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Some tasks in a web application are better not done live when a user request a page, but in the background. Examples are
- longer running tasks
- tasks that are not tied to user interaction
- tasks that can fail, and may need to be retried
Our two main mechanisms for background processing are
Learn about cronjobs
- Read HowTo: Add Jobs To cron Under Linux or UNIX?
- Understand how we manage cronjobs with whenever.
- Find a project that uses whenever. Find out what kinds of work is done in those cronjobs. Can you find the code? The tests?
- What happens when an error occurs? How do we get notified?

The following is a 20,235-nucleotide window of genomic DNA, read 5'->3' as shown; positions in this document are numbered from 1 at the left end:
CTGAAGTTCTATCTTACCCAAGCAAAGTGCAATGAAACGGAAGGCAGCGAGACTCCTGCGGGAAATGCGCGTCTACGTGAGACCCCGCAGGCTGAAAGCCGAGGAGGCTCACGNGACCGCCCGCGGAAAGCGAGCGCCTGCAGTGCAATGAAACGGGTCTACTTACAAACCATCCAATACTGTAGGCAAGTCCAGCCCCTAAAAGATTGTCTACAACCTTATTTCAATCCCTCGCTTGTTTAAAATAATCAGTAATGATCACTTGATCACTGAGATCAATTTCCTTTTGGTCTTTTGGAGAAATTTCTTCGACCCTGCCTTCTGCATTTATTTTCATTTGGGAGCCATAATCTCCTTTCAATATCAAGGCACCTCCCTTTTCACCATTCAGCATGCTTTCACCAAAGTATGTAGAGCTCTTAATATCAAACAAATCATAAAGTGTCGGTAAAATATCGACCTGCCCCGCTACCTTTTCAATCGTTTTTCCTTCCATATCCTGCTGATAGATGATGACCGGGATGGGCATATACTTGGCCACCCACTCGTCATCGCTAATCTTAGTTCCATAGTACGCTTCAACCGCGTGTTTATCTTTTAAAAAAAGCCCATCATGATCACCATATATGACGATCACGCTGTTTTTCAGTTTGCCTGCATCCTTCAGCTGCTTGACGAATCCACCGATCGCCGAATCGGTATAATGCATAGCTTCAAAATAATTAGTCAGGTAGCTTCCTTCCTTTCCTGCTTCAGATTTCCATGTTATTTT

Learn about Sidekiq
- Read Sidekiq's Readme
- Read Sidekiq best practices
- Understand how to schedule jobs, and work them off
- What happens when an exception occurs? How do we get notified?
- Sidekiq uses threads
- Discuss advantages and drawbacks with your mentor
- How problematic do you think this is? To what do you have to pay attention?
- Sidekiq needs Redis
- For what?
- Why Redis (and not MySQL, or memcache)?
- Sidekiq jobs should never be enqueued in an
after_savecallback. Can you find out why?
- Can cronjobs and Sidekiq be combined? Name at least 2 reasons why this would make sense.
- Find out how Sidekiq fits into our infrastructure. Is there failover? Where does it run?
Exercise: Move API calls to a Sidekiq job
You've previously implemented calls to external APIs in your MovieDB.
- Choose one of those and move it into a background job using Sidekiq.
- Make sure your code is (still) tested. Read the Sidekiq testing guide for some pointers.
- Sidekiq comes with a Web UI. Mount it into your MovieDB, so you can see your Sidekiq jobs under
- Simulate the API being unreliable. Perhaps add a random
TimeoutError. Can you see what happens to your job in the Web UI?